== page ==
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Biomarkers of coagulation and thrombosis 

Biomarkers of coagulation and thrombosis
Chapter:
Biomarkers of coagulation and thrombosis
Author(s):

Anne-Mette Hvas

, Erik L Grove

, and Steen Dalby Kristensen

DOI:
10.1093/med/9780199687039.003.0038_update_001

Update:

This chapter has been re-evaluated and minor changes have been implemented.

Updated on 22 February 2018. The previous version of this content can be found here.
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date: 22 October 2019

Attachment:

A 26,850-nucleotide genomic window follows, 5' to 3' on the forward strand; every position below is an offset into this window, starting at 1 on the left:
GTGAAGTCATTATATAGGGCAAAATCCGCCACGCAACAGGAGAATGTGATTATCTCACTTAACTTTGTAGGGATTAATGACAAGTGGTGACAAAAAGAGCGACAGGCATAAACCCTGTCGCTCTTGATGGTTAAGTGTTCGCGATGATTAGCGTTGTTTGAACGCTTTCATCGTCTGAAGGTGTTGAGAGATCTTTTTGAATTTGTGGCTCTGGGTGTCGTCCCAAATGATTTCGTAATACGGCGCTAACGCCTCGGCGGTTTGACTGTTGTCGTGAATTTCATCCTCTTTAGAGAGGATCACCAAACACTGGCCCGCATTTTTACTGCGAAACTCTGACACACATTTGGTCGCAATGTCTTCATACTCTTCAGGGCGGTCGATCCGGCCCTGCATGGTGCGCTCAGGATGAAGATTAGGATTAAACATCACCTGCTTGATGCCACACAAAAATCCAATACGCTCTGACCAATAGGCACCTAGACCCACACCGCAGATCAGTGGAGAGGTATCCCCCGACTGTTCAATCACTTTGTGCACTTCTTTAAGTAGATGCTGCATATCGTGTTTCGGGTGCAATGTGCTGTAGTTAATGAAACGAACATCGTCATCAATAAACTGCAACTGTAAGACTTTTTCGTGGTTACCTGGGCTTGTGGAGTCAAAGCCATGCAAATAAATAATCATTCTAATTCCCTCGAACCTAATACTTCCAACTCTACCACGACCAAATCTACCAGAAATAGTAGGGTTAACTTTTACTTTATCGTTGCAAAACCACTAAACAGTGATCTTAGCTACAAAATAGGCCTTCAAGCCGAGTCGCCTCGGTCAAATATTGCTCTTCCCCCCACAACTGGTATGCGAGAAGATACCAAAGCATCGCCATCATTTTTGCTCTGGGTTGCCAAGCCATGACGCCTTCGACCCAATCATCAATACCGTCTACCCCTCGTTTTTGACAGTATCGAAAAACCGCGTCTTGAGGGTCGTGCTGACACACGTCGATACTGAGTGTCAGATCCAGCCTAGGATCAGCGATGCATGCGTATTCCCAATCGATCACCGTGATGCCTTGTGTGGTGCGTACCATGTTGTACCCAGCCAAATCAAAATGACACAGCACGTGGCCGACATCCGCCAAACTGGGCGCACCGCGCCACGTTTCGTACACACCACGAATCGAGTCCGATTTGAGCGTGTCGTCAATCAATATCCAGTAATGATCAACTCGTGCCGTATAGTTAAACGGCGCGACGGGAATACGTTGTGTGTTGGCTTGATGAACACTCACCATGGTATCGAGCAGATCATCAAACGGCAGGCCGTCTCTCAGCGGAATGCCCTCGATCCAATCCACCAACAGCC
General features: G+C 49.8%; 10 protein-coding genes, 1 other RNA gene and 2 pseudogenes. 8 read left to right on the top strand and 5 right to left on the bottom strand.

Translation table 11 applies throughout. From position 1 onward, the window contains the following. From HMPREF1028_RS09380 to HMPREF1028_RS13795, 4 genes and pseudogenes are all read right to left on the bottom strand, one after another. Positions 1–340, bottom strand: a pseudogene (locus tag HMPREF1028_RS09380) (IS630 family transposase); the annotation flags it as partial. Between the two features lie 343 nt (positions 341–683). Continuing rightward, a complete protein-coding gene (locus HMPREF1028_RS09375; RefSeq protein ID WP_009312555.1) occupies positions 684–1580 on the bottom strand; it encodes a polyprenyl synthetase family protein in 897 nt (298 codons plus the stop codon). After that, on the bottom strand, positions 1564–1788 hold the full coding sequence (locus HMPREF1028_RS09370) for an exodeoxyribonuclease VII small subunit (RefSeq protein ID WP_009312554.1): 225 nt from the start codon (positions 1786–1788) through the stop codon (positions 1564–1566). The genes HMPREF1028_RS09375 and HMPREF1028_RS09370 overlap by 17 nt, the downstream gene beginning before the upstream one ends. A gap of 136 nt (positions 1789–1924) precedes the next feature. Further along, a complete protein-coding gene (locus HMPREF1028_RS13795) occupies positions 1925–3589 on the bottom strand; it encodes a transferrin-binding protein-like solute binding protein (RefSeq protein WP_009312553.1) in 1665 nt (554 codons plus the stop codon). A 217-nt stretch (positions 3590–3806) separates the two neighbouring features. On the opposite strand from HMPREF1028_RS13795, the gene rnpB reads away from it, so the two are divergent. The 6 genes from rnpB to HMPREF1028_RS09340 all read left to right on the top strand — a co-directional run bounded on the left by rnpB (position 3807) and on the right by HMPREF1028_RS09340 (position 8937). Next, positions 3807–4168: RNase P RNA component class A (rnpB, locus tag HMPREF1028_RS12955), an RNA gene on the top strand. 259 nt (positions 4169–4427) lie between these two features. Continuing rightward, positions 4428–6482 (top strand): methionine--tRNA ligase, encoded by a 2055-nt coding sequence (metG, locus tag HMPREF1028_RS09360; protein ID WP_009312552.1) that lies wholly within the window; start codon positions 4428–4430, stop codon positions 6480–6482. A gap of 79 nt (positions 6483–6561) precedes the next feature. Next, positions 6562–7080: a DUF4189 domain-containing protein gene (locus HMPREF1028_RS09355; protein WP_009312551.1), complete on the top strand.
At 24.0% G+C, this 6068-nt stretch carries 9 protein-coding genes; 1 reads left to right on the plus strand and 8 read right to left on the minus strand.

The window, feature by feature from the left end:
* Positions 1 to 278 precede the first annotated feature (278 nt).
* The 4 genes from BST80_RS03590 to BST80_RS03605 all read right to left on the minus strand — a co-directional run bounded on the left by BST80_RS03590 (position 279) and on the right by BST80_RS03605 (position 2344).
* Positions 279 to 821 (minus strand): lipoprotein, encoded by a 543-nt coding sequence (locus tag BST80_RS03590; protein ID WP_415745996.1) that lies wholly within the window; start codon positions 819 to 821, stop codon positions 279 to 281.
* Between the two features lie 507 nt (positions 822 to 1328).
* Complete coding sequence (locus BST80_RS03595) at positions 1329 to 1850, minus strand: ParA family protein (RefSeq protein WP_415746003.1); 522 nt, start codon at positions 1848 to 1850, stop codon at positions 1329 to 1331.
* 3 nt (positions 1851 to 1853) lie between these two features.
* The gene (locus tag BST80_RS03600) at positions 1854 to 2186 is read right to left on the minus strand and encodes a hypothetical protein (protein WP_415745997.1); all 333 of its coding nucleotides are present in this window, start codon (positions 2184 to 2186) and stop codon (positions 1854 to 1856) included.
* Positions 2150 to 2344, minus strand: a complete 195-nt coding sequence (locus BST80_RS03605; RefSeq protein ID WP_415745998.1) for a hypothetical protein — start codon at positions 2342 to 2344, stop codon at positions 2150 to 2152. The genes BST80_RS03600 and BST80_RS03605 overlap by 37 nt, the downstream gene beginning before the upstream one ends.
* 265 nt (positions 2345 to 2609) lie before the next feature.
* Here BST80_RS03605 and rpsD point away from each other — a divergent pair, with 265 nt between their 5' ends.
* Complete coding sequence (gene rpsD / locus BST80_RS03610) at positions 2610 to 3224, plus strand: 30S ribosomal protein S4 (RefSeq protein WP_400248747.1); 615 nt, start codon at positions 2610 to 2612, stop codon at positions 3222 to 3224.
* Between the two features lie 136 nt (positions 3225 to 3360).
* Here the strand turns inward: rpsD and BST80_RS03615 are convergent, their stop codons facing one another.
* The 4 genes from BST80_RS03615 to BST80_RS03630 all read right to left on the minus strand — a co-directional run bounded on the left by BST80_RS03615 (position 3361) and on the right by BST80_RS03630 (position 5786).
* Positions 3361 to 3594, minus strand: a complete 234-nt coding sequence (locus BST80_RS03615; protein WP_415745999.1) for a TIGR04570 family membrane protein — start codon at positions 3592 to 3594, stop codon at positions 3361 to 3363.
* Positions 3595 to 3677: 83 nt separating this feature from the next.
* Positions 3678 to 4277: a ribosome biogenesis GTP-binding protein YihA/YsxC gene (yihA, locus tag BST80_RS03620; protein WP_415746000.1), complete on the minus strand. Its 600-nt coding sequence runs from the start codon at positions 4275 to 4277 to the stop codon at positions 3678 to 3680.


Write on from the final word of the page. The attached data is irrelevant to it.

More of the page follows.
Coagulation is evaluated by conventional coagulation analyses, often supplemented by point-of-care tests. Recently, a number of point-of-care tests for evaluation of platelet function and the efficacy of antiplatelet therapy has been investigated. Thrombophilia contributes to the risk of thrombosis, and a battery of complex assays is required to identify all thrombophilias. Disseminated intravascular coagulation is characterized by microthrombosis and clinical bleeding. A scoring system for overt disseminated intravascular coagulation provides a five-step diagnostic algorithm. The cornerstone of the management of disseminated intravascular coagulation is treatment of the underlying triggering condition. Heparin-induced thrombocytopenia is an adverse immunological effect of heparin therapy. Besides thrombocytopenia, the major clinical consequence of heparin-induced thrombocytopenia is an increased risk of thrombosis. The diagnosis is based on clinical symptoms and detection of platelet-activating heparin-induced thrombocytopenia antibodies. When heparin-induced thrombocytopenia is strongly suspected, it is recommended to stop heparin treatment, investigate for heparin-induced thrombocytopenia antibodies, and initiate non-heparin anticoagulant treatment.

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